The Slave-Owning, Indian-Killing History Of The Man On The $20 Bill

A likeness of Andrew Jackson, seventh President of the United States, adorns the front of $20 bill Friday, April 17, 2015, in
A likeness of Andrew Jackson, seventh President of the United States, adorns the front of $20 bill Friday, April 17, 2015, in Boston. Sen. Jeanne Shaheen, D-NH, filed legislation Tuesday to create a citizens panel to recommend an appropriate woman candidate to be put on the bill. (AP Photo/Bill Sikes)

Despite a movement to replace President Andrew Jackson with a woman on the $20 bill, it appears the slave-owning Indian killer is here to stay for now. Treasury Secretary Jack Lew announced this week that Alexander Hamilton -- the architect of the first national bank and a critic of slavery -- will make way for, or at least share the $10 spotlight with, a woman in 2020.

Both Hamilton and Jackson have recently been subjects of off-Broadway shows at The Public Theater in New York. This year, Hamilton was the titular character of a hip-hop musical that portrayed him favorably as a common man, revolutionary and martyr. Jackson was portrayed in the 2011 musical “Bloody Bloody Andrew Jackson” as a maverick, murderer and thief.

That pop-culture portrayal of the seventh president has deep roots in the legacy of violence, Indian removal and enslavement that Jackson left this country.

In 1804, Jackson, then a major general in the Tennessee militia, posted a notice in the newspaper offering $50 for the return of a runaway slave named Tom Gid and "ten dollars extra, for every hundred lashes any person will give him, to the amount of three hundred."

Two years later, Jackson challenged Charles Dickinson to a duel after Dickinson called Jackson's wife, Rachel, a bigamist and accused him of cheating on a horse racing bet. In the duel, Dickinson fired first, striking Jackson in the chest. Jackson’s gun misfired, and according to the rules of dueling, upheld among the slave owners, the score was settled.

But Jackson re-cocked his weapon and fired again, killing Dickinson. In the eyes of his contemporaries, Jackson had broken the code of the duel and committed nothing less than murder.

It would not be the last time “Old Hickory” broke the law and used violence to get what he wanted.

During the War of 1812, Jackson led a bloody campaign against the Red Stick faction of the Creek Nation, who were allied with the British. After defeating the Red Sticks, he forced the entire Creek Nation -- including his Lower Creek allies -- to sign a treaty ceding 23 million acres of Creek land in present-day Georgia and Alabama to the United States.

After conquering the Creeks, Jackson became a national hero for defeating the British at the Battle of New Orleans in 1815. His victory came after the signing of a peace treaty, news of which reached the U.S. following the battle. Jackson's triumph helped propel him to the presidency 13 years later.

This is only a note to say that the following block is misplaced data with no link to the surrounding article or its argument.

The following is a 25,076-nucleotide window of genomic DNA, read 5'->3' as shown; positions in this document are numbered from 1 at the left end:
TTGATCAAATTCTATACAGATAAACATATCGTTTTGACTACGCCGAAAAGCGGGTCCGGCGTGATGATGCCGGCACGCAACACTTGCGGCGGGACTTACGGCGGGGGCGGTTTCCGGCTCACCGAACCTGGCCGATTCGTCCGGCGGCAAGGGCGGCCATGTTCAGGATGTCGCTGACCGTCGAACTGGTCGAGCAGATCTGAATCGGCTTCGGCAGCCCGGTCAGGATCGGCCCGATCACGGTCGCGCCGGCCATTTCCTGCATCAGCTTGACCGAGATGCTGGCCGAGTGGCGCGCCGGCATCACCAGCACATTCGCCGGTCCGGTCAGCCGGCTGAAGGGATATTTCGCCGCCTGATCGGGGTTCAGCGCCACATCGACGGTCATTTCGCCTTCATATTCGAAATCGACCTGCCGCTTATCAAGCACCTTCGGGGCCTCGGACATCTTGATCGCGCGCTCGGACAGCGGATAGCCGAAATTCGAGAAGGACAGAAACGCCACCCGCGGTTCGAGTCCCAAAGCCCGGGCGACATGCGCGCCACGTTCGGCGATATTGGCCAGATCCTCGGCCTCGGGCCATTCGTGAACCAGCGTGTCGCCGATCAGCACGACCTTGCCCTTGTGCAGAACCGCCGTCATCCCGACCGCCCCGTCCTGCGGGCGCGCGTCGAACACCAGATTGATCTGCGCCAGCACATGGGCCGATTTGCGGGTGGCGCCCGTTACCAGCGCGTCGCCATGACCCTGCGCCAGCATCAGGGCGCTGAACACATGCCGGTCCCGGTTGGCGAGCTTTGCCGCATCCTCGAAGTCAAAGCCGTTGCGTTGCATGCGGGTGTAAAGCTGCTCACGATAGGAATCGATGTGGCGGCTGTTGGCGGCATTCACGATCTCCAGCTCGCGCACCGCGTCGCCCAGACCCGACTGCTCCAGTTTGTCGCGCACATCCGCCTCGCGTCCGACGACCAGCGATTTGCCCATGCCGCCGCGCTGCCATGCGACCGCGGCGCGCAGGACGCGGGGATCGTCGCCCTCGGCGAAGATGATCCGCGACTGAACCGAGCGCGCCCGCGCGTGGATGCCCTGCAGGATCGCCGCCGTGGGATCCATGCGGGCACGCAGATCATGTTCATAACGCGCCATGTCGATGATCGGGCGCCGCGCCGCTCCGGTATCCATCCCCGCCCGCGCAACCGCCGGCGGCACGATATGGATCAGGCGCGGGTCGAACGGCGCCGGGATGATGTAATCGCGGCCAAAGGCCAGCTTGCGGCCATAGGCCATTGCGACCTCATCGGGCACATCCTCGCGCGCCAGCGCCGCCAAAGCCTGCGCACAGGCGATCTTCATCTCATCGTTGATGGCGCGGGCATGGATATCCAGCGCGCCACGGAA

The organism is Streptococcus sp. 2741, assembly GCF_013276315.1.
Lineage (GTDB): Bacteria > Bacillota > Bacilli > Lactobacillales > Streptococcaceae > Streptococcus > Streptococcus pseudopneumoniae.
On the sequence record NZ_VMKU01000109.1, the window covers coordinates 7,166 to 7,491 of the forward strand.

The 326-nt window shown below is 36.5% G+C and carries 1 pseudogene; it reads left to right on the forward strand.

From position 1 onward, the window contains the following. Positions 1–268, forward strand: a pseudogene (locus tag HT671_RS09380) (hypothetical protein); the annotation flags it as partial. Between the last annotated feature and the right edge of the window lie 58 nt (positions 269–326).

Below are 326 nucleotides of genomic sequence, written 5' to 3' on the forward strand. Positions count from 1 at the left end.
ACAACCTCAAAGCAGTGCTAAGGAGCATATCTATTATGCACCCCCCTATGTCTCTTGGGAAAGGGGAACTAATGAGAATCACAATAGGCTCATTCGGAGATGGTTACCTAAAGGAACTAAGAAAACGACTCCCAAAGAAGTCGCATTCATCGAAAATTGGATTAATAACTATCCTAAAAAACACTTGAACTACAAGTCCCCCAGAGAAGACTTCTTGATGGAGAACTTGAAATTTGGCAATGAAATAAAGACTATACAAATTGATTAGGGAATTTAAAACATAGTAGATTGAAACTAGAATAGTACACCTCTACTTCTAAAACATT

After the war, Jackson returned to the business of killing and taking land from Indians and expanding the institution of slavery. In 1817, he interpreted an order to subdue the Seminole -- a community of Red Sticks, Miccosukees and runaway slaves living along the border of Florida -- as an invitation to invade the Spanish-controlled territory. Unable to defeat the Seminole, who continued to resist conquest throughout the 19th century, Jackson burned their houses and crops. Then he turned his attention to the Spanish colonists and essentially claimed Florida for the United States. Along the way, he executed two British nationals for helping the Indians -- an international controversy at the time.

A decade later, then-President Jackson signed into law the Indian Removal Act of 1830, which enabled the violent dispossession of Indian Nations from their lands in order to expand black slavery in the Deep South.

The Indians resisted this legislation, and in 1832 the Cherokee won a Supreme Court decision protecting some of their rights as a sovereign nation. Jackson is said to have scoffed at the court's decision, declaring of the chief justice, “John Marshall has made his decision. Now let him enforce it!

By 1837, Jackson’s administration had removed 46,000 citizens of the Choctaw, Cherokee, Seminole, Creek and Chickasaw nations from their homelands and forced them to march one thousand miles on the Trail of Tears to the so-called Indian Territory west of the Mississippi. An estimated 4,000 Cherokee, as well as untold numbers of the Indians' black slaves, died along the way. When choosing who among the forced migrants would receive meager rations along the journey, U.S. military personnel had to decide whether the slaves counted as humans deserving of basic necessities like blankets and food, or property deserving of nothing.

The death march of indigenous and enslaved peoples typified the violent progress of American slavery and settlement as it swept across the continent.

A portrait of the man most singularly responsible for this suffering has been printed on every bloody $20 bill in circulation since 1928.



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